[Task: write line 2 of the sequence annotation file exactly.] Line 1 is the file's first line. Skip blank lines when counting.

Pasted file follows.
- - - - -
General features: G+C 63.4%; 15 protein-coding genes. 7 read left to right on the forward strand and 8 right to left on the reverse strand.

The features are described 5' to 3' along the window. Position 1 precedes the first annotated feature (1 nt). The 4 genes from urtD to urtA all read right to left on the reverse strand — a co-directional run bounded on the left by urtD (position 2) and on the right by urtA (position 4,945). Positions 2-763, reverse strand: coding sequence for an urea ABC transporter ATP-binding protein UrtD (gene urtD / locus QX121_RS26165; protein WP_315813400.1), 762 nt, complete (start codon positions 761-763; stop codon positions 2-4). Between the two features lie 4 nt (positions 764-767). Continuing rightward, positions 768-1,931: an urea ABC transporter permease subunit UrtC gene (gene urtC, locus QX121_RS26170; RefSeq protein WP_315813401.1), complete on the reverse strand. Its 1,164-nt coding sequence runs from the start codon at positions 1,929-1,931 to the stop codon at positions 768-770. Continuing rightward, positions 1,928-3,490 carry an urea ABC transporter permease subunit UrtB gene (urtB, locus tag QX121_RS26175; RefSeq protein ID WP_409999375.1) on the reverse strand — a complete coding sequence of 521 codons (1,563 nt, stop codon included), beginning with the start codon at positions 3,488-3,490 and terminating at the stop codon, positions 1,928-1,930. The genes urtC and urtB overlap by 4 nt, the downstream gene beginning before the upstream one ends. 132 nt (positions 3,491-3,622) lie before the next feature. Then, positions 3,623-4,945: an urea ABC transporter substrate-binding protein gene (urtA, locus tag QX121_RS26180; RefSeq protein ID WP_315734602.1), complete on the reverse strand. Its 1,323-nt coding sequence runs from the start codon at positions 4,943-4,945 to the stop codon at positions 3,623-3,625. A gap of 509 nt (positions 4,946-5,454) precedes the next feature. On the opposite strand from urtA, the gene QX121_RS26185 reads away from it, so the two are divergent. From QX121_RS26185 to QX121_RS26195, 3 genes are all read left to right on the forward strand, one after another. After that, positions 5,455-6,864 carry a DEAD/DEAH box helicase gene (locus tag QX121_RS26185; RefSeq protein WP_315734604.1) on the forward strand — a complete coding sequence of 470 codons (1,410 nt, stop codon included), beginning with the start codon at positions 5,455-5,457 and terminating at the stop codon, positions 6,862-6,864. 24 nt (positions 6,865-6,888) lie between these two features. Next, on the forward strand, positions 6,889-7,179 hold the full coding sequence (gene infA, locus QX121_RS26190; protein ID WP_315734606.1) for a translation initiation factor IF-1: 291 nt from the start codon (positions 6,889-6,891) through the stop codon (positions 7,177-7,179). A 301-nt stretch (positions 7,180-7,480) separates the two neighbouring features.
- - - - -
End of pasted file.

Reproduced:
The features are described 5' to 3' along the window. Position 1 precedes the first annotated feature (1 nt). The 4 genes from urtD to urtA all read right to left on the reverse strand — a co-directional run bounded on the left by urtD (position 2) and on the right by urtA (position 4,945). Positions 2-763, reverse strand: coding sequence for an urea ABC transporter ATP-binding protein UrtD (gene urtD / locus QX121_RS26165; protein WP_315813400.1), 762 nt, complete (start codon positions 761-763; stop codon positions 2-4). Between the two features lie 4 nt (positions 764-767). Continuing rightward, positions 768-1,931: an urea ABC transporter permease subunit UrtC gene (gene urtC, locus QX121_RS26170; RefSeq protein WP_315813401.1), complete on the reverse strand. Its 1,164-nt coding sequence runs from the start codon at positions 1,929-1,931 to the stop codon at positions 768-770. Continuing rightward, positions 1,928-3,490 carry an urea ABC transporter permease subunit UrtB gene (urtB, locus tag QX121_RS26175; RefSeq protein ID WP_409999375.1) on the reverse strand — a complete coding sequence of 521 codons (1,563 nt, stop codon included), beginning with the start codon at positions 3,488-3,490 and terminating at the stop codon, positions 1,928-1,930. The genes urtC and urtB overlap by 4 nt, the downstream gene beginning before the upstream one ends. 132 nt (positions 3,491-3,622) lie before the next feature. Then, positions 3,623-4,945: an urea ABC transporter substrate-binding protein gene (urtA, locus tag QX121_RS26180; RefSeq protein ID WP_315734602.1), complete on the reverse strand. Its 1,323-nt coding sequence runs from the start codon at positions 4,943-4,945 to the stop codon at positions 3,623-3,625. A gap of 509 nt (positions 4,946-5,454) precedes the next feature. On the opposite strand from urtA, the gene QX121_RS26185 reads away from it, so the two are divergent. From QX121_RS26185 to QX121_RS26195, 3 genes are all read left to right on the forward strand, one after another. After that, positions 5,455-6,864 carry a DEAD/DEAH box helicase gene (locus tag QX121_RS26185; RefSeq protein WP_315734604.1) on the forward strand — a complete coding sequence of 470 codons (1,410 nt, stop codon included), beginning with the start codon at positions 5,455-5,457 and terminating at the stop codon, positions 6,862-6,864. 24 nt (positions 6,865-6,888) lie between these two features. Next, on the forward strand, positions 6,889-7,179 hold the full coding sequence (gene infA, locus QX121_RS26190; protein ID WP_315734606.1) for a translation initiation factor IF-1: 291 nt from the start codon (positions 6,889-6,891) through the stop codon (positions 7,177-7,179). A 301-nt stretch (positions 7,180-7,480) separates the two neighbouring features.